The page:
9. The rent was fixed after the Claimant had negotiated with the Committee of Officials of the Respondent and had agreed to the amount of rent. As such the Rent was fixed mutually between the parties. The Respondent further submits that the Claimant has been regularly accepting the monthly rent of Rs.1750/- from 2005 till date and has never raised any objection to the amount of the said Rent till filing of this Statement of Claim. As such the Claimant has raised this issue of monthly rent as purely an afterthought in this Statement of Claim."
29. The alternative prayers of the Claimant at para 34(b)(I)(II) are not within the ambit of the Arbitration proceedings and hence not maintainable and not admitted by the Respondent. The Claimant has no ground whatsoever to call upon the Arbitrator to Order the Respondent to pay to the Claimant the sum of Rs.45,28,000/- with interest at the rate of 15% per annum from the date of filing the claim till the payment by the Claimant. Without challenging the registered Lease Deed executed by the Claimant the Claimant cannot seek Order of the Hon'ble Arbitrator to modify the terms of the Lease Deed. Therefore the alternative prayers of the Claimant are also be liable to be rejected in toto. 26. The main issues which arose for determination before the learned Arbitrator were:-
"3. Whether the Claimant committed breaches of MDG Guideline and Dealership Agreement dated 15.11.2006 and whether the claimant is entitled for restoration?
4. Whether the Termination letter dated 20.08.2009 is legal, valid and subsisting?
5. Whether the Claimant proves that the Claimant is entitled for Order/Decree against the Respondent for the sum of Rs.45,28,000/-?
6. Whether this Arbitral Tribunal has jurisdiction to increase monthly Lease Rent from Rs.1750/- per month to Rs.35,000/- per month with 20% increase after every three years?
7. Whether the Claimant proves that the Claimant is entitled for increase in monthly lease rent from Rs.1,750/- per month to Rs.35,000/- per month with 20% increase after every three years?"
27. The learned Arbitrator made and published an award dated 04.11.2010 holding :-
"FINDINGS AS TO ISSUE NO.2, 3 & 4
I hold that the Claimant has committed the breaches of terms and conditions of the Dealership Agreement dated 15.11.2006 and MDG 2001 and therefore Termination Letter dated 20.08.2008 issued by the Respondent is legal & valid. I therefore find that the Claimant therefore is not entitled for any restoration.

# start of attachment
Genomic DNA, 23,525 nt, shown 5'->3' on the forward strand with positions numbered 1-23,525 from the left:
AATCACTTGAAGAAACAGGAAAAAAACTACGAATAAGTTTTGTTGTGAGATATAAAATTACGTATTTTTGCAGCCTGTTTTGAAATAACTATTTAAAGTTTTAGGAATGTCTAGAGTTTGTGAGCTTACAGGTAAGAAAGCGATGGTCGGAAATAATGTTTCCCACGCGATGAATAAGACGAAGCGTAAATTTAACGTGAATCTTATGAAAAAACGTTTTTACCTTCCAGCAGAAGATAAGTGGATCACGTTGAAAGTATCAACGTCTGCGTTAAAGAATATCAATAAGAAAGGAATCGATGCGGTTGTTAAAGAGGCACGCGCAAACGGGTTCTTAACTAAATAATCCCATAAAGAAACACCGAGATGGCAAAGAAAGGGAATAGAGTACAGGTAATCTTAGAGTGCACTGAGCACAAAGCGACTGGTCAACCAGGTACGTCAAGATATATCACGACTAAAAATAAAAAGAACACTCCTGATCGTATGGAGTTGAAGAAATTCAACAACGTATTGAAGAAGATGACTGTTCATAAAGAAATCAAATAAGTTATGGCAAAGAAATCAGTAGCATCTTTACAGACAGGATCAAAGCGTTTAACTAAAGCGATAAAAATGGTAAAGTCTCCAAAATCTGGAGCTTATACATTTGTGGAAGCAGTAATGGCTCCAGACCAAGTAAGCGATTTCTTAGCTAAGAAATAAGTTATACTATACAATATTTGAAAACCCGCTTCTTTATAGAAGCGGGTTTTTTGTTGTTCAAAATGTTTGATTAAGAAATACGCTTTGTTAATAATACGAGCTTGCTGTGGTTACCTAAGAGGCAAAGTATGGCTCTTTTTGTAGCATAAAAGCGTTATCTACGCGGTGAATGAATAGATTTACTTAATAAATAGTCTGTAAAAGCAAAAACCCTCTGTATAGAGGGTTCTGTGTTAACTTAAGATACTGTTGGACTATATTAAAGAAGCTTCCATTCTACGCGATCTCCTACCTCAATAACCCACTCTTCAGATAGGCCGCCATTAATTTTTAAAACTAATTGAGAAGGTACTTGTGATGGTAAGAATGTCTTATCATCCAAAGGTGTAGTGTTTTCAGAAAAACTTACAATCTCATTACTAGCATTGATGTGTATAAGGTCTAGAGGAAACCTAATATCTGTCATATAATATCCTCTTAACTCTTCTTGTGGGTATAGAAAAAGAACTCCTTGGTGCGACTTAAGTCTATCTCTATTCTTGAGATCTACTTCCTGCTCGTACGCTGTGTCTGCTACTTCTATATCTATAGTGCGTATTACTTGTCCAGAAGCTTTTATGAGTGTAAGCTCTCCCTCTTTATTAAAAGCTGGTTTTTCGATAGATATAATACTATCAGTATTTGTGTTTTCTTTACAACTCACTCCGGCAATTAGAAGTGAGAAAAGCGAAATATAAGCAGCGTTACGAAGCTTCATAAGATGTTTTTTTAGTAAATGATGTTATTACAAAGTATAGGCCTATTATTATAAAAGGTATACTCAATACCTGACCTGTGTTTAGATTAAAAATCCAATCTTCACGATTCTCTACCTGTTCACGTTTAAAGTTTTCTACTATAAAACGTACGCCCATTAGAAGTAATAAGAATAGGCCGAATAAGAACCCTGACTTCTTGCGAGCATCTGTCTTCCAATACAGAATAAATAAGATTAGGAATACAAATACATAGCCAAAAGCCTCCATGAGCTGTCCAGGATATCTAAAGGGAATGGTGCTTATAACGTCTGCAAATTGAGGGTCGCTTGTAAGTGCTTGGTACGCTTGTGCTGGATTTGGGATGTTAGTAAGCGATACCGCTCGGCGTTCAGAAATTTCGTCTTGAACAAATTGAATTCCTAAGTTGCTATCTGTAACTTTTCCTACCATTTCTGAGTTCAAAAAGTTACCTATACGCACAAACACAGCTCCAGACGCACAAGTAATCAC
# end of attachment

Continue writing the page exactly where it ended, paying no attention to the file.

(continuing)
FINDINGS AS TO ISSUE NO.5
I find that the Claimant has made investment of Rs.45,28,000/- whereas the Respondent has also made investment of Rs.57,00,000/- for construction of Retail Outlet and allied expenditures. The Claimant has committed the serious irregularities which are not at all permitted as per the said Dealership agreement & MDG and provision penalties are also made thereof, which has caused the serious loss of goodwill and reputation to the Respondent Company. Due to the serious irregularities, the Claimant's dealership was terminated. The Claimant therefore is not entitled for sum of Rs.45,28,000/- and interest thereon.
FINDINGS AS TO ISSUE NO.6 & 7
The Claimant had raised an Appeal before Executive Director (Retail Sales) of the Respondent to revoke the termination of Dealership on humanitarian ground since lease rent of the land is too low to survive. The Claimant submitted that the Claimant offered and agreed to let out his Land on Long Lease for monthly rent of Rs.1,750/- only because the Respondent agreed to allot the dealership of petrol pump as his plot of land and the monthly income from the said dealership was assured. I have perused the Government Valuation Report of the Land of the Claimant (Exhibit "O") and instance of one Mr. Bajirao Jadhav relied upon the Claimant (Exhibit "P") to prove the market rate of the vicinity of the Land of the Claimant. Both the documents are registered documents.
The Lease Agreements executed by Mr. Bajirao Jadhav and the Claimant are altogether different with different terms and conditions and negotiations between the parties. The Claimant and Respondent are bound by terms and conditions of Lease Agreement dated 20.09.2005 and this Arbitral Tribunal cannot go beyond the Lease Agreement dated 20.09.2005 have provided and determined the rates of rent and increases in the rent and the same are binding upon the parties.